Drawing

Writing in Blood

For Irigaray, blood is simultaneously metaphorical and literal, a foundation of female sense and sexuality.  She writes, “[y]our blood is translated into their senses” (1)  which refers to a wordplay between sang (blood) and sens (sense/direction) which extends the parallel between sexuality and writing. Irigaray’s celebration of menstrual symbolism creates an inter-textual link with Helene Cixous and her notion of Écriture Féminine, which literally means ‘gendered women’s writing.’  Therefore, menstrual blood becomes a pigment that embodies the creative value of women.

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Spanish artist Isa Sanz’s photographic self-portrait, Alquimia (Alchemy) (2007) depicts the artist with blood between her fingers as she writes the word amor (love) on the wall. The blood ink comes from the fountain of menstrual blood that cascades down her legs.  This creative deed becomes an ‘alchemy labour’, a purifying act where the abject transforms into clean fluid, a natural feminine essence.  Using blood to inscribe the body parallels another artist, Cuban Ana Mendieta in her performative painting, Untitled (Blood Sign) (1974) she scripted in blood ‘She got love, there is a devil inside of me’.  Sanz creates homage to the Cuban artist because of their joint concerns of the cyclical nature of life birth, death and re-birth  and through the use of the body as a medium for expressing in blood.

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(1) Luce Irigaray, ‘This Sex which Is Not One’, in Writing on the Body: Female Embodiment and Feminist Theory, eds., Kate Conboy, Nadia Medina and Sarah Stanbury, (New York, Colombia Press, 1997), 69.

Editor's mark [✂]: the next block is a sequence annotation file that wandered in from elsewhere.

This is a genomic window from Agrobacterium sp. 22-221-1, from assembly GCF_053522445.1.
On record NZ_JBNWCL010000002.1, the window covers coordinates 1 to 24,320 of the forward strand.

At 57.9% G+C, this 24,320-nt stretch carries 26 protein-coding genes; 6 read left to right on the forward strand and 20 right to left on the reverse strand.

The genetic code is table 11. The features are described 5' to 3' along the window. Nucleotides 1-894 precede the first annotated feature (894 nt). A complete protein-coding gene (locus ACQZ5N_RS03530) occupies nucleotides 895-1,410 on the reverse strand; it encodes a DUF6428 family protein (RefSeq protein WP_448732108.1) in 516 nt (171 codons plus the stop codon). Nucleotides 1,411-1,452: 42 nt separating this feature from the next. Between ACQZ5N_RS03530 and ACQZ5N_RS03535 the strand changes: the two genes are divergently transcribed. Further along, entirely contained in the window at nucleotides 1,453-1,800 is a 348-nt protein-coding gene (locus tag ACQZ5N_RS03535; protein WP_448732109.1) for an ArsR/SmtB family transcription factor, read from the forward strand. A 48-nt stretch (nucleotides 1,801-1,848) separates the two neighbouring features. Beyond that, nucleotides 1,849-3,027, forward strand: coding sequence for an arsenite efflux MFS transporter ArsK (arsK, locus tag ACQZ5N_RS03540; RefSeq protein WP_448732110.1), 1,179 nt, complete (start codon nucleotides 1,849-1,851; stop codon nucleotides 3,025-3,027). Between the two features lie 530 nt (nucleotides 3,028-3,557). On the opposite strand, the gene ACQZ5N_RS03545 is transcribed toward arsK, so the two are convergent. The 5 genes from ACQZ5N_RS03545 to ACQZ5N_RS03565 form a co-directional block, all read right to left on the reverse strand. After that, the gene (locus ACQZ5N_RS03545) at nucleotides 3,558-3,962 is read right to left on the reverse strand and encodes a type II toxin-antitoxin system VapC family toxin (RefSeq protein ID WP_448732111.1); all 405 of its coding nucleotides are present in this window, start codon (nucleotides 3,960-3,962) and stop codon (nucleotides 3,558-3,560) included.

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Vagina Painting (1965) – Shigeko Kubota

Kubota’s Fluxus performance was performed at the Perpetual Fluxus festival in 1965. Upon dipping the paintbrush into a pale of red paint, meant to invoke menstrual blood, she crouched over large rolls of white paper spread out on the floor, and pushed down against the paper to make marks. Painting in a horizontal direction above the painting surface is a gesture to the eastern calligraphic tradition as the individual movements painted with the brush created red script-like marks on a crisp white background. Kristine Stiles asserts that Kubota’s performance “[r]edefined Action Painting according to the codes of female anatomy”1 insofar as Jackson Pollack can be considered to have ‘masturbated’ and ‘ejaculated’ paint upon horizontal un-stretched canvas. Vagina Painting makes a comment on the tradition of masculine Action Painting, by trespassing on patriarchal aesthetics.  Kubota’s spatial art practice is gestural and painterly and blurs the boundaries of masculinist approaches to artmaking. Vagina Painting is a cyclic expression of women’s difference that plays upon the semiotic between vagina as sexual organ and menstruation.

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